Wine before beer, or beer before wine? Either way, you'll be hungover, study finds
"Beer before wine and you'll feel fine; wine before beer and you'll feel queer" goes the age-old aphorism. But scientists have now shown that it doesn't matter how you order your drinks—if you drink too much, you're still likely to be ill.
Most people will at some point in their life experience one of many the downsides of excess drinking: the hangover. Importantly, hangovers can lead to reduced productivity, impaired performance (including missing work or academic underperformance) and even risk to daily tasks such driving or operating heavy machinery.
Hangover symptoms occur when higher-than-normal blood alcohol concentrations drop back to zero. Surprisingly, the phenomenon is not particularly understood, though it is thought that their underlying causes include dehydration, our immune response, and disturbances of our metabolism and hormone. Hangovers are likely to be influenced by ingredients other than the pure alcohol content. Colourings and flavourings have been suggested as making hangovers worse, which might explain why, at the same alcohol concentration, Bourbon causes a more severe hangover than vodka.
There are no effective hangover remedies—instead, societies appear to rely on folk remedies (such as 'hair of the dog') and old folk sayings. Such sayings exist in numerous languages: other examples in English include "Grape or grain, but never the twain", while Germans claim "Wein auf Bier, das rat' ich Dir—Bier auf Wein, das lass' sein" and the French say "Bière sur vin est venin, vin sur bière est belle manière".
There is little evidence available to support or refute these sayings, so, to put an end to this uncertainty, researchers at Witten/Herdecke University in Germany and the University of Cambridge in the UK evaluated scientifically whether or not this time-honoured wisdom truly reduces a hangover burden. The results of their study are published today in the American Journal of Clinical Nutrition.
Ninety volunteers, aged between 19 and 40 years old, were recruited and split into three groups. The first group consumed around two and a half pints of beer followed by four large glasses of wine. The second group consumed the same amounts of alcohol, but in reverse order. Subjects in the third, control group consumed either only beer or only wine.
The big strength of this study was its crossover design: a week later, participants in study groups one and two were switched to the opposite drinking order. Control group subjects who drank only beer the first time around received only wine on the second study day (and vice versa). This way, the groups were not only compared to each other, but each participant was their own control, too.
Participants were asked about their wellbeing at regular intervals and were asked to judge their perceived level of drunkenness on a scale between 0 and 10 at the end of each study day. Before going to bed at the study site, all participants received an individualised amount of refrigerated drinking-water tailored to their body weight. All volunteers were kept under medical supervision overnight.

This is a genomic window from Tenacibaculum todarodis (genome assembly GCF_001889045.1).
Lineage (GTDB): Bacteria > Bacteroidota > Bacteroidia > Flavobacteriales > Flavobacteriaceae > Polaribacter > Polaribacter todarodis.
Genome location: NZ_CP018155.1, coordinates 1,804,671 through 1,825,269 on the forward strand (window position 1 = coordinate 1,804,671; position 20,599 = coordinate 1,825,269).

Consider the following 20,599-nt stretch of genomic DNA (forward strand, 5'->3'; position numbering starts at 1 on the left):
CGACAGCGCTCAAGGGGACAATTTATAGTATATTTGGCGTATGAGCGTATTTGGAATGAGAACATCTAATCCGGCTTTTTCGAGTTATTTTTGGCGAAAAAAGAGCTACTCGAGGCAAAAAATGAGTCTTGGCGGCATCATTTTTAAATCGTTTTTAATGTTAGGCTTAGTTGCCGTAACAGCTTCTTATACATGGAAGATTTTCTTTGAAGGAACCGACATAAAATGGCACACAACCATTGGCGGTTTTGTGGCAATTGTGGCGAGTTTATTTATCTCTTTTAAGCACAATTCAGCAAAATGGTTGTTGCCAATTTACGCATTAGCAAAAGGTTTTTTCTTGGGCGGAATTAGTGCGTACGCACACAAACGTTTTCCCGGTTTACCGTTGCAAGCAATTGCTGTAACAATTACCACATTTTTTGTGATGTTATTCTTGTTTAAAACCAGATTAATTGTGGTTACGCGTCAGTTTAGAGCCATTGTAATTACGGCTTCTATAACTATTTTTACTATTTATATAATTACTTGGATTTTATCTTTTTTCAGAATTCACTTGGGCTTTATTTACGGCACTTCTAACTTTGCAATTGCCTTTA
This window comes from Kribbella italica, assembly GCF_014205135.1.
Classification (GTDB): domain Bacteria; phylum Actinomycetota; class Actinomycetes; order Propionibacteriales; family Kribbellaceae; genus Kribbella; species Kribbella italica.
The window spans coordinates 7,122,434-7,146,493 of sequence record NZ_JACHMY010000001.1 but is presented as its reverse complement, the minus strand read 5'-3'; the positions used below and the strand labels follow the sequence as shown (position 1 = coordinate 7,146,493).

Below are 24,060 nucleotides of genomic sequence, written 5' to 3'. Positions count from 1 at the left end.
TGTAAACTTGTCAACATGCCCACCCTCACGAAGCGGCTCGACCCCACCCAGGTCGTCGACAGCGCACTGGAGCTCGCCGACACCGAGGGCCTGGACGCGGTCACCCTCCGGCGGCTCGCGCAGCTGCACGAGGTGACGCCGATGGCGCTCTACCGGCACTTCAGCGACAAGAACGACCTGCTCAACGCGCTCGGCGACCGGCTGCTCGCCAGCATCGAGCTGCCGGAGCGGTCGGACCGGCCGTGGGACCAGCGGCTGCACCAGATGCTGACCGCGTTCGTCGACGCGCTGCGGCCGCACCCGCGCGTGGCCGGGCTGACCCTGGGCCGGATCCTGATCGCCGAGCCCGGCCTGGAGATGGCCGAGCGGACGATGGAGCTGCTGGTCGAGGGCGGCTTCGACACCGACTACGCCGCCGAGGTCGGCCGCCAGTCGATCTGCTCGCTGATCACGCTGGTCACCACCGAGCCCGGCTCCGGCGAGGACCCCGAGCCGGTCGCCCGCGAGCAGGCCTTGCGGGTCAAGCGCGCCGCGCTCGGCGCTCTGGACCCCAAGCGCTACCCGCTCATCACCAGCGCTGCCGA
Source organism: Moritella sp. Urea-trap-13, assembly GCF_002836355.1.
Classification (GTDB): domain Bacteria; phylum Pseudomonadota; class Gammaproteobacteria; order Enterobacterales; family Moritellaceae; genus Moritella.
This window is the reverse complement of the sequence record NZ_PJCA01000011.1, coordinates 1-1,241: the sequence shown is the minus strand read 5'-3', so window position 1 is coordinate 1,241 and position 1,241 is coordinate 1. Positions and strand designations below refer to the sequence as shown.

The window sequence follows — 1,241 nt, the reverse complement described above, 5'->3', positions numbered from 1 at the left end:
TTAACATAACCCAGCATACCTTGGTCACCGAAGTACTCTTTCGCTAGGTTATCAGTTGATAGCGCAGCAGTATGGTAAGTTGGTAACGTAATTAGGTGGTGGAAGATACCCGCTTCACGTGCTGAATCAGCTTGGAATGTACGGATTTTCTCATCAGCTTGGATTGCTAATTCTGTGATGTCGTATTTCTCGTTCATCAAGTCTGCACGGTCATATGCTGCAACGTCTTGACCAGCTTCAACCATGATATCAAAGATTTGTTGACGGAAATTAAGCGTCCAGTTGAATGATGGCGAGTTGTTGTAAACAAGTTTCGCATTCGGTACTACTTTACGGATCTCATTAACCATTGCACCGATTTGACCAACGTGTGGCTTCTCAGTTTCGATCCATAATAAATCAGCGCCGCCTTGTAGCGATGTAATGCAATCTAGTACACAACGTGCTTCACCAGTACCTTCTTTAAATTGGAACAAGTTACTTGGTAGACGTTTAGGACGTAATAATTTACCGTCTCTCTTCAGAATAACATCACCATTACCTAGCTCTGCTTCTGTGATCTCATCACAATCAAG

The following day, participants were asked about their hangover and given a score from 0-56 (the so-called Acute Hangover Scale) based on factors including thirst, fatigue, headache, dizziness, nausea, stomach ache, increased heart rate and loss of appetite.
The researchers found that none of the three groups had a significantly different hangover score with different orders of alcoholic drinks. Women tended to have slightly worse hangovers than men. While neither blood and urine tests, nor factors such as age, sex, body weight, drinking habits and hangover frequency, helped to predict hangover intensity, vomiting and perceived drunkenness were associated with heavier hangover.
"Using white wine and lager beer, we didn't find any truth in the idea that drinking beer before wine gives you a milder hangover than the other way around," says first author Jöran Köchling from Witten/Herdecke University.
"The truth is that drinking too much of any alcoholic drink is likely to result in a hangover. The only reliable way of predicting how miserable you'll feel the next day is by how drunk you feel and whether you are sick. We should all pay attention to these red flags when drinking."
Dr. Kai Hensel, a senior clinical fellow at the University of Cambridge and senior author of the study, adds: "Unpleasant as hangovers are, we should remember that they do have one important benefit, at least: they are a protective warning sign that will certainly have aided humans over the ages to change their future behaviour. In other words, they can help us learn from our mistakes."
Dr. Hensel says that there were two main reasons for carrying you the study. "Firstly," he says, "a clear result in favour of one particular order could help to reduce hangovers and help many people have a better day after a long night out. Unfortunately, we found that there was no way to avoid the inevitable hangover just by favouring one order over another.
"But this study was also about showing, in a public-friendly manner, how a rigorously-conducted study can provide a solid answer to a specific question and be engaging at the same time. We hope it will help inspire next generation of young doctors and researchers to be engaged in a research-driven environment."